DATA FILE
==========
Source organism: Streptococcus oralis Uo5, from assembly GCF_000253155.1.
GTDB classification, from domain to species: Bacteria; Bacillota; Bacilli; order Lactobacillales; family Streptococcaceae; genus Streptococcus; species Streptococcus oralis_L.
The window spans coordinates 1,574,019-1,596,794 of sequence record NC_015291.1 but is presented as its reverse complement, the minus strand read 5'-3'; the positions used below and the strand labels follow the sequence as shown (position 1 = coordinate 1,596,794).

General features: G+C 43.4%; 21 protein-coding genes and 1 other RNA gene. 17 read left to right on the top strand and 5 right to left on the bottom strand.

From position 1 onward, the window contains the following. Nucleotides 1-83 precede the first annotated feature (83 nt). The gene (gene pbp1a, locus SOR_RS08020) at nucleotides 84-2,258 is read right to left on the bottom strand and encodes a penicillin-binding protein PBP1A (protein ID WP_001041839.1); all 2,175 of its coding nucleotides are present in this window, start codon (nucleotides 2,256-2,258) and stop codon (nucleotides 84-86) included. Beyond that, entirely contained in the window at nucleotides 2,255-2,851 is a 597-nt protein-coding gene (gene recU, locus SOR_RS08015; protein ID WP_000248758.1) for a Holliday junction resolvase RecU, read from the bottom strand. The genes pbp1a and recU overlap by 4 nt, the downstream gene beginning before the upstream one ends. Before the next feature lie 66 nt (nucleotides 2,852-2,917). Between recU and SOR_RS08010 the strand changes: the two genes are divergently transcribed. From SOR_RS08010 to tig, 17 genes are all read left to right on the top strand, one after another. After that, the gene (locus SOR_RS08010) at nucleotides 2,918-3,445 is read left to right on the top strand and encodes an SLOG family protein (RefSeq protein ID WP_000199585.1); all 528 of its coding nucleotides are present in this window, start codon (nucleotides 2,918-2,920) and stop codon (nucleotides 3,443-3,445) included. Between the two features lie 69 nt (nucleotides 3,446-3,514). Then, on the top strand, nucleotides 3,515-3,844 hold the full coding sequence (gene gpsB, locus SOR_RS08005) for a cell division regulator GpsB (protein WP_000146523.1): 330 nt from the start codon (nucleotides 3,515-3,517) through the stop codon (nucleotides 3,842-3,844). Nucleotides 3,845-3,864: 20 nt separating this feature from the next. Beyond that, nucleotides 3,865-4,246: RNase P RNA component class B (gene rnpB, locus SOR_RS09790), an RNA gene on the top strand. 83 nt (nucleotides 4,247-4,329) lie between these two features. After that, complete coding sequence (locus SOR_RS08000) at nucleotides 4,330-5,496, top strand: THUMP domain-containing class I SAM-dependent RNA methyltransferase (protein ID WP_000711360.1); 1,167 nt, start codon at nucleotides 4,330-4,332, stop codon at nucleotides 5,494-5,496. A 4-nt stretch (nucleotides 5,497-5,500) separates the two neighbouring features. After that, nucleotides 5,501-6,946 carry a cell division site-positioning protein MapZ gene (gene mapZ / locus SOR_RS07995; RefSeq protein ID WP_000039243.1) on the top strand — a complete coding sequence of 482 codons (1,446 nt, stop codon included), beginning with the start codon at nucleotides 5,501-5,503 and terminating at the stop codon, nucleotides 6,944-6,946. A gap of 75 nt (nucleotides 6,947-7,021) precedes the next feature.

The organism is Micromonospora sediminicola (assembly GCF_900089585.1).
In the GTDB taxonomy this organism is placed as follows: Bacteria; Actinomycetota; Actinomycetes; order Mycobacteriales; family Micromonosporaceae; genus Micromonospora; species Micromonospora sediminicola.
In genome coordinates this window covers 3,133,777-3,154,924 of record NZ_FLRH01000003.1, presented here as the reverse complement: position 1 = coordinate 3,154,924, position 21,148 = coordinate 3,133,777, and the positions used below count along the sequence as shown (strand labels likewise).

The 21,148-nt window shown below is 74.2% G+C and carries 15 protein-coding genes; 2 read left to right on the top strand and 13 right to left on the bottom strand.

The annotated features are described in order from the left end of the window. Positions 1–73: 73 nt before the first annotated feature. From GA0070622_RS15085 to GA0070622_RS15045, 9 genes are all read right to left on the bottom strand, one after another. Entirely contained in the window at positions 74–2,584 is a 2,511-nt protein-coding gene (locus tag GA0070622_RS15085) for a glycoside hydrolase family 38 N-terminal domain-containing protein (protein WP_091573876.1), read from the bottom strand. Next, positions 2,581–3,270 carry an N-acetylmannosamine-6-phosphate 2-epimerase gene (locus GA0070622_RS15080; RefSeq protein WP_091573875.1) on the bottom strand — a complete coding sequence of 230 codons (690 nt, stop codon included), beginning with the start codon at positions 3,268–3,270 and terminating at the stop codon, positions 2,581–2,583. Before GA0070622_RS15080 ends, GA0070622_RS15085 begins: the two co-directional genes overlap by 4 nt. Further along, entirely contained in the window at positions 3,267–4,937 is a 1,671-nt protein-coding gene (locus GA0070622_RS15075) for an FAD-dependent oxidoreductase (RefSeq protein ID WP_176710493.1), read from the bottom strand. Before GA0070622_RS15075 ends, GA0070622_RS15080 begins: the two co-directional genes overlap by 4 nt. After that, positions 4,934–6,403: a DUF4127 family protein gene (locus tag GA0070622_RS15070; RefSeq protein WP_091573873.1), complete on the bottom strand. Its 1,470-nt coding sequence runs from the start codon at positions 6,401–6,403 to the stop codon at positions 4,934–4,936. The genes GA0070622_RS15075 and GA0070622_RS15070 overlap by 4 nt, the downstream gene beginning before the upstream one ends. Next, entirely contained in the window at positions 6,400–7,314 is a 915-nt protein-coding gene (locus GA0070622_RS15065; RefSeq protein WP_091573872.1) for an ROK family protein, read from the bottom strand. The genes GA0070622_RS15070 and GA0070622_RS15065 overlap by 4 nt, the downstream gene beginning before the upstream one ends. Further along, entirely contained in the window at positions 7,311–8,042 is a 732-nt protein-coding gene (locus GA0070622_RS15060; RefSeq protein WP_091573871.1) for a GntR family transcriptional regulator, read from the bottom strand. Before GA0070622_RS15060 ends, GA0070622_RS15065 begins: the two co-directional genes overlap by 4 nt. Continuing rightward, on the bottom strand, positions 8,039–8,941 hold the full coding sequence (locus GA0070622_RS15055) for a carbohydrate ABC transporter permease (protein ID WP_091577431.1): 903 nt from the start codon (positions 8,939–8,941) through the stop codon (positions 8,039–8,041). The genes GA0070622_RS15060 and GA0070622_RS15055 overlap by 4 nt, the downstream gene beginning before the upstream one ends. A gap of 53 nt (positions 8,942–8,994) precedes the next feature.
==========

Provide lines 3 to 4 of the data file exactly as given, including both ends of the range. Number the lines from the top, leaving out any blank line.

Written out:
The window spans coordinates 1,574,019-1,596,794 of sequence record NC_015291.1 but is presented as its reverse complement, the minus strand read 5'-3'; the positions used below and the strand labels follow the sequence as shown (position 1 = coordinate 1,596,794).

General features: G+C 43.4%; 21 protein-coding genes and 1 other RNA gene. 17 read left to right on the top strand and 5 right to left on the bottom strand.